Mark Twain

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Mark Twain
It is indisputable that, during his many years of writing, Mark Twain
established himself as a literary genius. It is also indisputable that the
primary reason for his success as an author was his quick wit and sense of
humor. During this nation’s time of political and social division, Twain wrote
about many of the simpler things in life while always showing his humorist side.

His brilliant comedic mind was especially unusual for any popular writer around
during this rough time period in the nation’s history. Mark Twain’s humorist
views and writings truly solidify him as the forefather of American humor.

Unlike many writers of his time, Samuel Clemens, better known as his pen name,

Mark Twain never secluded himself or slaved over a piece of work. He enjoyed
playing billiards or sitting on his porch, smoking a pipe. He lived with his
wife and three daughters, and did most of writing in his billiards room or on
his bed. He lived a simple, casual life, which proved to encourage his laidback,
humorist attitude. (Whipple, Sally) William Dean Howells once compared Twain’s
lifestyle to the other famous writers of his time. "Emerson, Longfellow,

Lowell, Holmes... they were like one another and like other literary men; but

Clemens was sole, incomparable." (Twainweb) This being Jones 2 perhaps the
best explanation for Twain’s unique humorist views, it is no doubt this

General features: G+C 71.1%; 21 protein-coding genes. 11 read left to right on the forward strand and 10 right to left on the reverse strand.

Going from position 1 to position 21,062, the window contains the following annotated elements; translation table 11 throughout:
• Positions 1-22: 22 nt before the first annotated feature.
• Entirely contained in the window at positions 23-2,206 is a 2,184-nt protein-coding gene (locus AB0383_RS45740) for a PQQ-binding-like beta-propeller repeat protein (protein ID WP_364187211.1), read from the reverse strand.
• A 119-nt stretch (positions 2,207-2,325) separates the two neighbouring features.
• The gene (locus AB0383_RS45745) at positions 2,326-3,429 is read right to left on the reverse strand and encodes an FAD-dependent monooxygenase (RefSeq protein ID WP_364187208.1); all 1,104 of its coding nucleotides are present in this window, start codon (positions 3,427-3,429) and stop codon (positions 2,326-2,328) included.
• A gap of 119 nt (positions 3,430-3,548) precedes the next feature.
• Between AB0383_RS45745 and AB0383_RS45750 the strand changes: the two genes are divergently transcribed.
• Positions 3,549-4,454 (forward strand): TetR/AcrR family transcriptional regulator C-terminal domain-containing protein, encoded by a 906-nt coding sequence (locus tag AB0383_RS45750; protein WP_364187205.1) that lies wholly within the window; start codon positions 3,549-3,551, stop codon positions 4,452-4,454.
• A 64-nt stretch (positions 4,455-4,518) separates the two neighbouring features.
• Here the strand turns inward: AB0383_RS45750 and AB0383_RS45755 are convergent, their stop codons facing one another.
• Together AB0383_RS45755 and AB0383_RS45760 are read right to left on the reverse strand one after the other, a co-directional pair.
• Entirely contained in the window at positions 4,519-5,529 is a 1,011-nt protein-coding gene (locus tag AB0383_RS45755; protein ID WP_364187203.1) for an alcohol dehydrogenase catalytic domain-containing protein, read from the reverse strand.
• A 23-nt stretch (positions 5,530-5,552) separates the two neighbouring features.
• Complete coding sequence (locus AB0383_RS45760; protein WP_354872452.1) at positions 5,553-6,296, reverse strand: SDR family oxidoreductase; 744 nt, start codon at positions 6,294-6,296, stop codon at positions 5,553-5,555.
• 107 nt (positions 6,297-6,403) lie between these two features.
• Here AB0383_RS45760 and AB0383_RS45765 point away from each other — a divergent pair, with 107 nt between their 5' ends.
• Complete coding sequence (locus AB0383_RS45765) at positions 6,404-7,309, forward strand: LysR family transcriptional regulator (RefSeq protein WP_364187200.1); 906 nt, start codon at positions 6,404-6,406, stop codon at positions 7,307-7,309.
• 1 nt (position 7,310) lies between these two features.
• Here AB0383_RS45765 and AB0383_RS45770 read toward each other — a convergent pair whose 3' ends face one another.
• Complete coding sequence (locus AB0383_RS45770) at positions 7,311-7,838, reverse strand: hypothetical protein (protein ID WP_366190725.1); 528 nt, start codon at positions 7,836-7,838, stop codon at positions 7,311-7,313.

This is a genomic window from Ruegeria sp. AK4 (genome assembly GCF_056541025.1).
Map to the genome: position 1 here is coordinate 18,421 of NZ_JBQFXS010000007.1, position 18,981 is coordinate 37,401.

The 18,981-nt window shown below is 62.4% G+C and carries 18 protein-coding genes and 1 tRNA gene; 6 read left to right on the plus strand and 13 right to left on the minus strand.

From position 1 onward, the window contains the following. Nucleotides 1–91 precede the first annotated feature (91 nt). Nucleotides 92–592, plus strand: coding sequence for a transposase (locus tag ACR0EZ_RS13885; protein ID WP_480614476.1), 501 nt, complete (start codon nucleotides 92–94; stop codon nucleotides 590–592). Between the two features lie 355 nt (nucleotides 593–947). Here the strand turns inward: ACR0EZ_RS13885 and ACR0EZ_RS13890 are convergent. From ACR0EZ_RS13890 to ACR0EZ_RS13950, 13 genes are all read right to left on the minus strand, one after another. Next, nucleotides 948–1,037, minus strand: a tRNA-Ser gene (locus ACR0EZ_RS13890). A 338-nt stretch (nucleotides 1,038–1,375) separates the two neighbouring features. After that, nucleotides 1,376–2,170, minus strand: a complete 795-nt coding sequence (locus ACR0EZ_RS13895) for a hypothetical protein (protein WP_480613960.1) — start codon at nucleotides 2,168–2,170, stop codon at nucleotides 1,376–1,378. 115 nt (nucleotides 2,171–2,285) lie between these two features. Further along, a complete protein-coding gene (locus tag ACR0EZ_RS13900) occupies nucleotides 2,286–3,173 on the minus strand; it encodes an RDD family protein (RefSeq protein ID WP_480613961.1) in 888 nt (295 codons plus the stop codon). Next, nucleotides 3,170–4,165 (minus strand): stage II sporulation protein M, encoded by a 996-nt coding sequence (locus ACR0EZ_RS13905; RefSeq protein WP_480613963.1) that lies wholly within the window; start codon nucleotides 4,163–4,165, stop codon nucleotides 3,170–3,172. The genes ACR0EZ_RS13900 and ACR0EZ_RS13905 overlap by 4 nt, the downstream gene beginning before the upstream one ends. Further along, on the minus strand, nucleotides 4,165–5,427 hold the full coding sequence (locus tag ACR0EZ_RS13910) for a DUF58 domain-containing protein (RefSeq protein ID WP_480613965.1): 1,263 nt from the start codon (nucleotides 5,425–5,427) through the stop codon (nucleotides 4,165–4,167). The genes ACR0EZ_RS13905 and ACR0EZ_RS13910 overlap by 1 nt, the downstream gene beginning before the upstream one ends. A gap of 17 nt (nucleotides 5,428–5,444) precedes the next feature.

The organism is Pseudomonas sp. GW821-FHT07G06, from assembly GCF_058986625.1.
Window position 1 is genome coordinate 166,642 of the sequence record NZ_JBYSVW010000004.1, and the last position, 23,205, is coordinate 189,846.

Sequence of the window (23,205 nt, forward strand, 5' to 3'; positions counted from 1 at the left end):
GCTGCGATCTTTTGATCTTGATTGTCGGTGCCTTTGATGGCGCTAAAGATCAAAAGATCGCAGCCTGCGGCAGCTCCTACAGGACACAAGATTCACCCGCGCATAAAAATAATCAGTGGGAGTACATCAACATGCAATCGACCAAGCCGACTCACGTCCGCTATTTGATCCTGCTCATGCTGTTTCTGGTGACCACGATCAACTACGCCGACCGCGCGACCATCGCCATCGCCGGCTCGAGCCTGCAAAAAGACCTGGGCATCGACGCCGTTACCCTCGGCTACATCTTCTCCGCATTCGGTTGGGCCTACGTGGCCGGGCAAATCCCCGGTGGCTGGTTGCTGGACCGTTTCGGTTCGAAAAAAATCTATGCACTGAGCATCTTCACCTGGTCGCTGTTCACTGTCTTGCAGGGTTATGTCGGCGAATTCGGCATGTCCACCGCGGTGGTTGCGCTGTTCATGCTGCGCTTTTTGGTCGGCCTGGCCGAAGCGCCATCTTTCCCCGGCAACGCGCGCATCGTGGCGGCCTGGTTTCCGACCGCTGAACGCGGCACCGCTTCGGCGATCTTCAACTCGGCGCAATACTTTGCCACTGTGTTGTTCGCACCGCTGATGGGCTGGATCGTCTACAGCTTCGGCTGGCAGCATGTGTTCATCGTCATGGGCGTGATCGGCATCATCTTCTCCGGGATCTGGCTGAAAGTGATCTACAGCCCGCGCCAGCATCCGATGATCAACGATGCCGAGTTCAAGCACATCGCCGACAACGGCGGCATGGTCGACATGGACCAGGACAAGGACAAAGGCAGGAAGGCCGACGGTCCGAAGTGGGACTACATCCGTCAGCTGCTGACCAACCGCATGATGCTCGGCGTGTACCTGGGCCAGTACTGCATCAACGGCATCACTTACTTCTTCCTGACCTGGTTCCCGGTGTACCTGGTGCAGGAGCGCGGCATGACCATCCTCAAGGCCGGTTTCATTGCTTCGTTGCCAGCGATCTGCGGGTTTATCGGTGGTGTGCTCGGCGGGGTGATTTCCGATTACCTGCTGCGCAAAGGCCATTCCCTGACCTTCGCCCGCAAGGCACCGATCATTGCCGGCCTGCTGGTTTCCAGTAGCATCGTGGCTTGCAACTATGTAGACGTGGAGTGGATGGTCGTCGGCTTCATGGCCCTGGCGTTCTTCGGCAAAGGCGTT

lifestyle provided for his creative storytelling and successful career as an
author. Mark Twain, a native of Missouri who lived most his childhood in
poverty, began his career, surprisingly, as a steamboat pilot. This career path
was soon to be interrupted by the Civil War, in which he served for the

Confederate Army for two weeks before withdrawing. Already at this point in his
life, Twain was showing his humorist side when he commented on this incident
saying, "...it was my retirement from it that brought the crash. It left the

Confederate side too weak." (Ayers, 42) After the Civil War, Twain began his
career as a journalist. He bounced from one city to another, including a stay at

Virginia City, Nevada and San Francisco. While in San Francisco, Twain wrote The

Celebrated Jumping Frog of Calaveras County, his first nationally acclaimed
work. This tale of young boys and frog races combined the themes of youth and
humor, a combination he would revisit frequently. (Budd, 32) Finally, in 1869,

Twain’s first book, The Innocents Abroad, was published and released. This
story provide...

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